The vigorous efforts of the thrift banking industry to reduce holdings of bad loans continued to pay off as its NPL ratio further declined to 14.2 percent as of end-November 1999 from 16.4 percent last month and 18.0 percent a year ago. The industry’s recovery was attributable to the significant contraction in volume of NPL, which dropped by 11.6 percent to P19.1 billion from P21.6 billion a month ago. This was reinforced by the 2.0 percent growth in total loan portfolio to P134.9 billion from P132.0 billion a month ago.
The sharp drop in NPLs also counterbalanced the P1.1 billion or 6.0 percent month-on-month rise in ROPOA-net. As a result, total NPAs were trimmed by 3.5 percent from P40.0 billion to P38.6 billion. This improvement, along with the 2.1 percent growth in total assets from P211.6 billion a month ago to P216.0 billion further bolstered overall asset quality of thrift bank as the ratio of non-performing assets (NPAs) i.e., NPLs and Real and Other Properties Owned and Acquired (ROPOA)-net, dropped to 17.9 percent to total assets from 18.9 percent a month ago.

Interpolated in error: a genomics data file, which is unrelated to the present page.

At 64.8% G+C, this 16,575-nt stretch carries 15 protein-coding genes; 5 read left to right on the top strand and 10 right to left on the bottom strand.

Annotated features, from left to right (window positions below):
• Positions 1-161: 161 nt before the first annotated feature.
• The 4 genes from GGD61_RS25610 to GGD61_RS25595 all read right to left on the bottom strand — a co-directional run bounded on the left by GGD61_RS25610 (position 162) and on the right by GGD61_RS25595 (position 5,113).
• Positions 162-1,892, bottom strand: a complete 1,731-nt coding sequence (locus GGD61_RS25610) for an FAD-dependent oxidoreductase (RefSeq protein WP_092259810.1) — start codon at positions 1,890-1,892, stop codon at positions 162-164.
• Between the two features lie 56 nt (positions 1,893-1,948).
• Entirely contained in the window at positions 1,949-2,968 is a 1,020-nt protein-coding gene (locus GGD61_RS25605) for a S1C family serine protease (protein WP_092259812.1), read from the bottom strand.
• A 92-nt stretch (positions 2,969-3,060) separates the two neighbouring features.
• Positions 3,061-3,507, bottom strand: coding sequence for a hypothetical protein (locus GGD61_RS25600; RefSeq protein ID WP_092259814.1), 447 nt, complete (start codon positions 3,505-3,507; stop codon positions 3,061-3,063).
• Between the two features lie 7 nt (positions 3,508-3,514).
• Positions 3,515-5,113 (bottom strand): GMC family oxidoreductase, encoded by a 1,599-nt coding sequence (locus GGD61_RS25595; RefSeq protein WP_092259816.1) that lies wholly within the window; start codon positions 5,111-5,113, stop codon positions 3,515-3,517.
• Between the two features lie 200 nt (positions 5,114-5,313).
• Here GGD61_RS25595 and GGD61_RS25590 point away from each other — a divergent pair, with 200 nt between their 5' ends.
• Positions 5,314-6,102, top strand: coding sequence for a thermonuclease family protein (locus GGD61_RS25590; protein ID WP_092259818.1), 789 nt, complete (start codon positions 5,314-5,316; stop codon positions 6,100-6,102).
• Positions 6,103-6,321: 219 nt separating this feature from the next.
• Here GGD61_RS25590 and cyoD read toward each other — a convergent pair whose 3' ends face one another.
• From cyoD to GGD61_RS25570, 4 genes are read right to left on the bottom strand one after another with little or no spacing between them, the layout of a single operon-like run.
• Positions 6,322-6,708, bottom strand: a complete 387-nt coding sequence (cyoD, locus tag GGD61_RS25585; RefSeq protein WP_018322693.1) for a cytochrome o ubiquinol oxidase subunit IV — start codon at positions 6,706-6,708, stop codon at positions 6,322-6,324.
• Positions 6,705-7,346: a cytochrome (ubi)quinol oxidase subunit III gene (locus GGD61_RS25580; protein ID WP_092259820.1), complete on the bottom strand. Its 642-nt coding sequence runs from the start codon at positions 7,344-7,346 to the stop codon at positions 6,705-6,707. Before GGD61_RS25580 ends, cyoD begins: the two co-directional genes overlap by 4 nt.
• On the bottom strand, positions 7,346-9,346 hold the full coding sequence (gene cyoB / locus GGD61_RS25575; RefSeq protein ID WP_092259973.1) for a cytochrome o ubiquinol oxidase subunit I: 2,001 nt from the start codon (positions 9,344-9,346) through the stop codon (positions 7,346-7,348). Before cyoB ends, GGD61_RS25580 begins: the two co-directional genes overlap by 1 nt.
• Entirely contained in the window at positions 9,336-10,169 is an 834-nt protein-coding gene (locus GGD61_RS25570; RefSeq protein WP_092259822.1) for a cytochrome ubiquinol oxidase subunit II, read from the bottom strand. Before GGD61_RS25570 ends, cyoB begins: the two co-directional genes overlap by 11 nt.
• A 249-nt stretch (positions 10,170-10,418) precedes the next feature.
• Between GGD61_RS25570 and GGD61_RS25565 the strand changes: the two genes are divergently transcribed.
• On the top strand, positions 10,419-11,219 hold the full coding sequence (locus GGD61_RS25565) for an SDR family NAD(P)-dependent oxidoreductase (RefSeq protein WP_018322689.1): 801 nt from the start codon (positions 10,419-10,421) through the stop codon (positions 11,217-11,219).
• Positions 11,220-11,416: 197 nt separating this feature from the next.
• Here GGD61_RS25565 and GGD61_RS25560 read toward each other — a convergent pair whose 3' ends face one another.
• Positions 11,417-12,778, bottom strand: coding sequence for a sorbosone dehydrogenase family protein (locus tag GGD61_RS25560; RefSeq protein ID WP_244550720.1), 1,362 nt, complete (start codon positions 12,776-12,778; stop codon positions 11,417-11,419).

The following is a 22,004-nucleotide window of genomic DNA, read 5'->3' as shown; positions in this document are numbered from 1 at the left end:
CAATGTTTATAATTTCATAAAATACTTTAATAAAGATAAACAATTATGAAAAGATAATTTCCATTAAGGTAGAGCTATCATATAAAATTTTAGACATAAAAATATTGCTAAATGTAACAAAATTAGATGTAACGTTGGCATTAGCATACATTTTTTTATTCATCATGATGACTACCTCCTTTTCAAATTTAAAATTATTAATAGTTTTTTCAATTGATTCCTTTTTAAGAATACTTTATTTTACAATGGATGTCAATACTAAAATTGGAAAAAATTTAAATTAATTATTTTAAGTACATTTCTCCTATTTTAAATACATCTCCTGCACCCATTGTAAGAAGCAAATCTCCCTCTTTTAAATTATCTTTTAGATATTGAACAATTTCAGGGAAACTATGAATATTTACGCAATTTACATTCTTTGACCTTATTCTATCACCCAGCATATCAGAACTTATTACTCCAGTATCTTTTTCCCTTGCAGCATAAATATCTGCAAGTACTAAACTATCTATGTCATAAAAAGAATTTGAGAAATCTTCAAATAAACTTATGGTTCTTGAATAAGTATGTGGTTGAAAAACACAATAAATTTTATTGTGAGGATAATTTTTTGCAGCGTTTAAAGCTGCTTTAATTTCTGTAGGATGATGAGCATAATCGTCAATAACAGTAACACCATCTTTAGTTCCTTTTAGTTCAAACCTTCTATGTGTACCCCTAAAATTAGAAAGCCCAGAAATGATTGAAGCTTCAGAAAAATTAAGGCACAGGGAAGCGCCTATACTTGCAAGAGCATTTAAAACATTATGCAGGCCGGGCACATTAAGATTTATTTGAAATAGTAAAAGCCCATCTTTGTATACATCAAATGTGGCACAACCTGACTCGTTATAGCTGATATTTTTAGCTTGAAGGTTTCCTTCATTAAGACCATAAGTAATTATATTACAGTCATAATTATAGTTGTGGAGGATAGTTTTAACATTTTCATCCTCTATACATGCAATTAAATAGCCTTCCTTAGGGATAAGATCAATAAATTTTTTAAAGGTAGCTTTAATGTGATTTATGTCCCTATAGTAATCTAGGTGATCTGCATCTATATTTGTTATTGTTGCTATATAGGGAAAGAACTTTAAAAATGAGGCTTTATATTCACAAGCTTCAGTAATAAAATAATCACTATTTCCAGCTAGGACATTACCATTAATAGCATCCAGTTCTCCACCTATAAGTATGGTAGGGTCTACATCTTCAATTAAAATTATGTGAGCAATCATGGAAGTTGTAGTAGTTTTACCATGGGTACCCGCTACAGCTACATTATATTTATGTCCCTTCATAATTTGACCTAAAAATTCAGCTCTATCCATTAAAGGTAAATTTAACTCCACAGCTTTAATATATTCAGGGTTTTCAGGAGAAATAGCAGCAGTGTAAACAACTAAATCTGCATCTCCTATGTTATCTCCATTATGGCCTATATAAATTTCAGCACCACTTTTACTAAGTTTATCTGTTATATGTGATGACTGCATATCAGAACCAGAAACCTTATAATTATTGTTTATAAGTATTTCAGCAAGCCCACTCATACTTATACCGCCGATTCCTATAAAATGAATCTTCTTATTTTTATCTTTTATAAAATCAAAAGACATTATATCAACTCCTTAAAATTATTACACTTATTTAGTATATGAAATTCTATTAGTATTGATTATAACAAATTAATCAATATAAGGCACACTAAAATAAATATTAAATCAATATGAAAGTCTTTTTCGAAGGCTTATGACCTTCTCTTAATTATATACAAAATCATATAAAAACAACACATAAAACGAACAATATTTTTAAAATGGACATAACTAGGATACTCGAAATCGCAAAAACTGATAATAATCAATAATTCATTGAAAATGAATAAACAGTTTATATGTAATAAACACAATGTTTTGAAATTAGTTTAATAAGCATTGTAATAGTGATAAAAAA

Provisions for loan losses also continued to increase despite the lowering of NPLs as banks continued in their efforts to strengthen their financial profiles. Consequently, the coverage ratio (loan loss reserves to NPL) rose sharply to 42.3 percent from 37.4 percent.
All three industry sub-groups i.e., Savings Mortgage Banks (36 banks), Private Development Banks (41 banks) and Stocks Savings and Loan Associations (42 banks), posted simultaneous improvements in asset quality during the period. Moreover, the generally good asset quality position of the large majority of thrift banks was weighed down by a handful of problem thrift banks. Excluding these banks would significantly boost the industry’s NPL ratio to a single-digit ratio of 9.3 percent and the coverage ratio to 59.6 percent.